Activities and campaigns have also been launched to encourage involvement and participation by the general public so as to increase understanding of environmental problems and to raise the consciousness of different communities (for example, factories, businesses and open-air markets) to their responsibilities for maintaining a good environment. They include tree-planting and anti-litter campaigns, contests among different groups such as clean factory, clean market, street sweepers contests, and riverbank and floating restaurant contests. There are also painting competitions, slogan contests, cartoon drawing and essay contests.

In January 1990, the Chao Phya River Programme was launched to draw attention to the rapid deterioration of this river which runs through eleven provinces and has always been considered Thailand’s lifeline. The MAGIC EYES logo is used, but in a blue colour scheme. Since the start of the Programme, interest in the Chao Phya River has increased markedly in all sectors: individuals, communities, schools, university groups, mass media and the government. Examples include a trial Programme to collect garbage along the riverside by boat, and the introduction of both short- and long-term measures to solve the problem of water pollution at the Bangkok Fish Market.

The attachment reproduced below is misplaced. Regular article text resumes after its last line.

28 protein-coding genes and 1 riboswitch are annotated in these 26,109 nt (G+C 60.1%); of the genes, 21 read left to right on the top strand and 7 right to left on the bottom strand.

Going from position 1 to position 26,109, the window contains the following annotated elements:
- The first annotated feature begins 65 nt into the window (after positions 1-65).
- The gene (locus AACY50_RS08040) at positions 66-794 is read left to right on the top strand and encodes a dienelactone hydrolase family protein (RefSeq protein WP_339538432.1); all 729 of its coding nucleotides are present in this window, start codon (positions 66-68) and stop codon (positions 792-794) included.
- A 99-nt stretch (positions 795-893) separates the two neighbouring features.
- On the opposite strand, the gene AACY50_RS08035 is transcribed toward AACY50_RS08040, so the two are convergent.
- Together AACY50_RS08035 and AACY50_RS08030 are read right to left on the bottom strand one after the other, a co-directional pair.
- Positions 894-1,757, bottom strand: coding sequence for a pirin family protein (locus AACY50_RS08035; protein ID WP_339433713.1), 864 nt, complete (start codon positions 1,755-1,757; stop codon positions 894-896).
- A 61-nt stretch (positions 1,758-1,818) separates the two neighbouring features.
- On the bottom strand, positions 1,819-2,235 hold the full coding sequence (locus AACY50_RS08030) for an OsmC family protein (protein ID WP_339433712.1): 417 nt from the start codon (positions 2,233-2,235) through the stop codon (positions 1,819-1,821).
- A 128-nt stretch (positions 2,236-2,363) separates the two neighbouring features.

The Programme has been tremendously successful in getting Thai people educated and involved in improving local environmental conditions. The number of people actively participating in the Programme grew from 15,000 in 1984 to over 100,000 in 1986 and 500,000 in 1989.

Adapted from: EfA Monograph 1.

Reading 11.2

Population Education in Benin

An interesting example of a population education Programme which attempts, on the one hand, to ‘start where the learners are’, and, on the other, to place its activities in the context of the cultural and religious values of the country, is furnished by Benin. The idea of a Programme concerned with sex education was a sensitive issue and, from the beginning, it was difficult to launch it properly. Therefore it was decided to change the tactics and redefine the content and context. An attempt was made to distinguish between population education as such, and the requirements of family planning, and to address relevant messages to appropriate age-groups. Educators and teachers were trained on the basis of a Programme covering more than one discipline, for example, issues relating to biology, health education, environmental education, etc.

The Programme now in operation starts gradually with an emphasis on health and hygiene in pre-school education. It then develops at primary school on an interdisciplinary basis in relation to geography, preservation and safeguarding of the environment and health - with relevance to diseases prevalent in the country. At more advanced levels links between the quality of life and population trends are established and appropriate attitudes and behaviour are cultivated. For those in higher education, there are seminars and conferences on specific topics. This Programme is now operating successfully and the initial resistance has been overcome.

Adapted from: EfAMonograph 1.

Reading 11.3

The Health-promoting School